Louisville's Frontline Dominant Through First Two Rounds

Alan RubensteinAnalyst IIIMarch 25, 2009

DAYTON, OH - MARCH 20: Head coach Rick Pitino speaks to Terrence Williams #1 of the Louisville Cardinals during a game against the Morehead State Eagles during the first round of the NCAA Division I Men's Basketball Tournament at the University of Dayton Arena on March 20, 2009 in Dayton, Ohio.  (Photo by Andy Lyons/Getty Images)

Louisville entered the NCAA Tournament with a 10 game winning streak. The last three of those were wins over Providence, Villanova and Syracuse in the Big East Tournament to capture the Big East Crown. 

The Cardinals are fueled by the outstanding forward duo of Senior Terrence Williams and Junior Earl Clark, a relentless full court press and their ability to wear down opponents with their depth.

UConn's Hasheem Thabeet and Pittsburgh's DeJuan Blair shared the Big East Player of the year award. There is no question that Williams was every bit as deserving of the award. He averaged 12.7 PPG, 8.7 RPG and 5.0 APG.  He has the ability to dominate games on nights when his scoring is down. 

T-Will is the kind of player that lives for the big moments.  In the tournament he has stepped his game.  He has averaged 18.5 PPG and 12.0 RPG.  He is the most versatile player in the country and means more to UL than any stats can indicate.  He is the team leader and Louisville's most irreplaceable player.

Clark is a mega talent that also contributes in multiple ways.  He averaged 13.9 PPG, 8.8 RPG and 3.3 APG.  He provides length and quickness in the middle of the UL press, runs the floor extremely well and has the ability to create his own shot in a set offense. 

The loss of David Padgett following last season created a hole in the middle of Rick Pitino's lineup.  Freshman Samardo Samuels entered in the fall as the big man anointed to replace Padgett. After an inconsistent freshman season, Samuels has improved greatly in the Cardinals first two tournament games.  He has averaged 14.0 PPG, 7.5 RPG and 3.0 BPG in the Cardinals wins over Morehead State and Siena.  Those are up over 12.1 PPG, 4.8 RPG and 1.3 BPG in the regular season.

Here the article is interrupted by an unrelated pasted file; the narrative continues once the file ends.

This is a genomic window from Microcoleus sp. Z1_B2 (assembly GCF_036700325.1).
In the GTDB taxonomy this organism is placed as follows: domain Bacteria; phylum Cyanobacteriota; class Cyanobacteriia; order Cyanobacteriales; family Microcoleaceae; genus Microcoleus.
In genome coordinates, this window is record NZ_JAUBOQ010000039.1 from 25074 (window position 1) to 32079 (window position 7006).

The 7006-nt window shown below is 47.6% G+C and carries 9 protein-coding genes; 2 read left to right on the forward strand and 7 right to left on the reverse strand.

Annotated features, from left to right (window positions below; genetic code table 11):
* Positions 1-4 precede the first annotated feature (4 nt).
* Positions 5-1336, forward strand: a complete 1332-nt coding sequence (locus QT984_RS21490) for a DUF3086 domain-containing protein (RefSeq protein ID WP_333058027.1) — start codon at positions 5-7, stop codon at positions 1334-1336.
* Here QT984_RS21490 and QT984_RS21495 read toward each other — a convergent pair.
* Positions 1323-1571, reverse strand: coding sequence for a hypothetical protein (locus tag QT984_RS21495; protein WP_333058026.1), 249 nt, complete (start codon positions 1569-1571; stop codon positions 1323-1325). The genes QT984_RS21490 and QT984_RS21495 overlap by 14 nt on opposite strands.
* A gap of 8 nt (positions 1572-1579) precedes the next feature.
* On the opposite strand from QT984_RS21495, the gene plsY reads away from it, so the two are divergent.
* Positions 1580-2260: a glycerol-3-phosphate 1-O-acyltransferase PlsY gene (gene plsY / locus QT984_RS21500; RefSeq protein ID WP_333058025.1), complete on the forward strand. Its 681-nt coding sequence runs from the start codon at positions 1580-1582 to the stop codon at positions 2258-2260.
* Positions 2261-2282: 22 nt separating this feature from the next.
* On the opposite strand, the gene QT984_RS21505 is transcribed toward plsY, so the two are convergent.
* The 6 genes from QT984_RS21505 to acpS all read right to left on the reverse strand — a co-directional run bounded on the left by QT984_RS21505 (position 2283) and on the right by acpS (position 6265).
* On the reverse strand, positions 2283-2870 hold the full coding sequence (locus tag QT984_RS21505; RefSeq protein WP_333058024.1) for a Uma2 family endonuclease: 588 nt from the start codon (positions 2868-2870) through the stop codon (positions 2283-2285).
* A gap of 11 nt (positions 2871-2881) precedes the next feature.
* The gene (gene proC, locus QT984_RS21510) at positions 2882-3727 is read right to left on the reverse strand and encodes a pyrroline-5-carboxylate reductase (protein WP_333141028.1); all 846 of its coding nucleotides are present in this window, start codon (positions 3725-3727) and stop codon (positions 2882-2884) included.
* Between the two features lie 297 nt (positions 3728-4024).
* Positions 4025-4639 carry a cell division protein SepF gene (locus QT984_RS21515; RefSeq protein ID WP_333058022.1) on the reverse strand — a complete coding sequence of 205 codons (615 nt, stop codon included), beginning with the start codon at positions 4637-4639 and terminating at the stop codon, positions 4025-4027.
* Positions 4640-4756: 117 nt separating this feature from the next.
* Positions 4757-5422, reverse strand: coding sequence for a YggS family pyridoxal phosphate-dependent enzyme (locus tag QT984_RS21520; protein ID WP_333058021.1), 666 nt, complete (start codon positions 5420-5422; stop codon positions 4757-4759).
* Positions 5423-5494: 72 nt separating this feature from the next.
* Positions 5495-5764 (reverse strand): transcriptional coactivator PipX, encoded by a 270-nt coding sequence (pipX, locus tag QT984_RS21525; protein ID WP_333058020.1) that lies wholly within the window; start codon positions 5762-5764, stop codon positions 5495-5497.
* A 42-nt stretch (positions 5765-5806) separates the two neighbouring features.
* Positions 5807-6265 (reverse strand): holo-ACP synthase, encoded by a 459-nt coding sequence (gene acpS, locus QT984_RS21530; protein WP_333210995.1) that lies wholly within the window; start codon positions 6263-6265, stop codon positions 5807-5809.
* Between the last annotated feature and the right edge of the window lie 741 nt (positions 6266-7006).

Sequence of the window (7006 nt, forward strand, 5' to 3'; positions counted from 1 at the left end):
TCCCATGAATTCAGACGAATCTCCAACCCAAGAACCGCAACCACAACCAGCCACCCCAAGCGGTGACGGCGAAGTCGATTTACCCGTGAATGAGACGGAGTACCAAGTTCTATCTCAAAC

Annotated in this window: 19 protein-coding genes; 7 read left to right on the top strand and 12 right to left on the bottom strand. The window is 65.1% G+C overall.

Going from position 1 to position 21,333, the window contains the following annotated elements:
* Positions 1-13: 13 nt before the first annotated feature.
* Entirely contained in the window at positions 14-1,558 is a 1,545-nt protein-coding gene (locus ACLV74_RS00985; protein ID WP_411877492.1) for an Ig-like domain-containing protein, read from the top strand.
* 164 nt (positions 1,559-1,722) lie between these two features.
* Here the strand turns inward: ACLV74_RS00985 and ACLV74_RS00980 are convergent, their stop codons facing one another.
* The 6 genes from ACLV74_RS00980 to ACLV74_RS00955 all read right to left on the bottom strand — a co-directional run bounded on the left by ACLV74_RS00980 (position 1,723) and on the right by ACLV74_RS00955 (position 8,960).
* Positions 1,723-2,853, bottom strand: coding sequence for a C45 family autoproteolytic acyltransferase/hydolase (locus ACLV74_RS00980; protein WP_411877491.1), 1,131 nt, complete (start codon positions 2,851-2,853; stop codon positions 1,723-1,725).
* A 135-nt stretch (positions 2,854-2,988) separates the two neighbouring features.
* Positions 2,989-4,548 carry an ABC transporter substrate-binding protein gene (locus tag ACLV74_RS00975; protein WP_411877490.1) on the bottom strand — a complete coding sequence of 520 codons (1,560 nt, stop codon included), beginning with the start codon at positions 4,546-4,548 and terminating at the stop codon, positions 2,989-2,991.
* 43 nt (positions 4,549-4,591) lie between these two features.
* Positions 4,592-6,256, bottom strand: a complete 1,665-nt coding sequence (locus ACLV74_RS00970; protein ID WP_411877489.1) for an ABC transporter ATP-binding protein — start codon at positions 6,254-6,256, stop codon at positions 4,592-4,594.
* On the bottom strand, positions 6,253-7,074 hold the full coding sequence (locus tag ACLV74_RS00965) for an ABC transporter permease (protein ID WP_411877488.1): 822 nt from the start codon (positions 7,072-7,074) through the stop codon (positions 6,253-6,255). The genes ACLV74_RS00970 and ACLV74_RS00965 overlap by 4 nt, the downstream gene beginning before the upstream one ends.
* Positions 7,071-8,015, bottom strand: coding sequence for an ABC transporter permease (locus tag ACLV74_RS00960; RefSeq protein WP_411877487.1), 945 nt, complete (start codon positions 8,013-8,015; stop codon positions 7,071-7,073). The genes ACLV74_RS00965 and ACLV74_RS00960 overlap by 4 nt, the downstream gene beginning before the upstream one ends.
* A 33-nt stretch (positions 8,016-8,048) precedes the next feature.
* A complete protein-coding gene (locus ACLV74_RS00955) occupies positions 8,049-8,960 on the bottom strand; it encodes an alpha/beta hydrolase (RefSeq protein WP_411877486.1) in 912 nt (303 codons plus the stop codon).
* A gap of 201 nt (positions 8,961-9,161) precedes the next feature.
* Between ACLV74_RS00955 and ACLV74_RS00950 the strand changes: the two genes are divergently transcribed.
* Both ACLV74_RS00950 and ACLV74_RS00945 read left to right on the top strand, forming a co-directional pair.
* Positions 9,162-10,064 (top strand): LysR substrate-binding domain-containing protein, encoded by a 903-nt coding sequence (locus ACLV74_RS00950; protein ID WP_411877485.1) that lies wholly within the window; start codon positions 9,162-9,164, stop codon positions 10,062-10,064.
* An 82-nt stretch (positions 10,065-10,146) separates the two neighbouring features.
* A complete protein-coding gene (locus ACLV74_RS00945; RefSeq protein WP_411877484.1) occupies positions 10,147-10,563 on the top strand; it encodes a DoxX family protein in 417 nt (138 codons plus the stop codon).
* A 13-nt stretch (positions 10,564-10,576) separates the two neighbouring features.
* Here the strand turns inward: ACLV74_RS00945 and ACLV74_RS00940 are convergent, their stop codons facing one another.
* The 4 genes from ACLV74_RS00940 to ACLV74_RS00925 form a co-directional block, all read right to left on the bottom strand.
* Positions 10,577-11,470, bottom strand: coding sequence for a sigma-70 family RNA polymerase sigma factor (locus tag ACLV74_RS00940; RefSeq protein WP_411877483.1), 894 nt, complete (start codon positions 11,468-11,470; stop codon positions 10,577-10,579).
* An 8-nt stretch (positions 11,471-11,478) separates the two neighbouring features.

The Cardinals ability to get the ball inside has been a key through the first two rounds.  Williams, Clark and Samuels have combined to score 89 of the Cardinals 153 points through the first two games.  That comes to 60.1 percent.

Guard play could be a key to Pitino getting UL to a second straight Elite Eight.  Edgar Sosa, Jerry Smith and Andre McGee have all shown the ability to score 20 points on a given night. Preston Knowles adds an adept three point shooter off the bench.

McGee is one of best defensive players in the country, Smith is one of the country's best shooters and a physical guard that can get to the basket and harass opponents backcourts, Sosa shares the point guard position with McGee and has shown the ability to hit the big shot.  Knowles averages 16 minutes per game.

Louisville's ability to go eight or nine deep every night has been the key to being able to press and play pressure defense the routinely.  Terrence Jennings gives the Cardinals rebounding and defense off the bench. 

After rolling through the Big East Tournament, the Cardinals haven't played like a number one seed.  They have struggled through the first two games.  They were tied with Morehead State at halftime and didn't put Siena away until the final minute.

If the Cardinals are going to live up to their number one overall seed they are going to raise their level of play.  To continue playing, they are going to need to continue getting quality shots, cut down on turnovers and continue their stellar defense. 

Louisville has shot 53 from the field and 43 percent from three-point range in the first two rounds. Next up is Arizona and their match-up zone defense.  Getting the ball up court quickly and finding Williams, Samuels and Clark will be a key to victory.

Louisville has been one of the best defensive teams in the country this season.  Through their first two NCAA Tournament games, the Cardinals have held their opponents to 40.5 field goal shooting, 31.4 three point shooting and forced 29 turnovers.

In the Big East Tournament the Cards had poor first halves.  They had to overcome eight point halftime deficits against Villanova and Syracuse.  Another bad first half against Morehead State in the first round had to have UL fan concerned.  Dominant second halves during all three games led the Cardinals to victory. 

Stepping on the gas early and not letting up is going to be important.  Arizona has shown the ability to comeback in games, but has has trouble closing out late.  How far this Louisville team advances will ultimately determine their place in an already rich Louisville and Pitino history.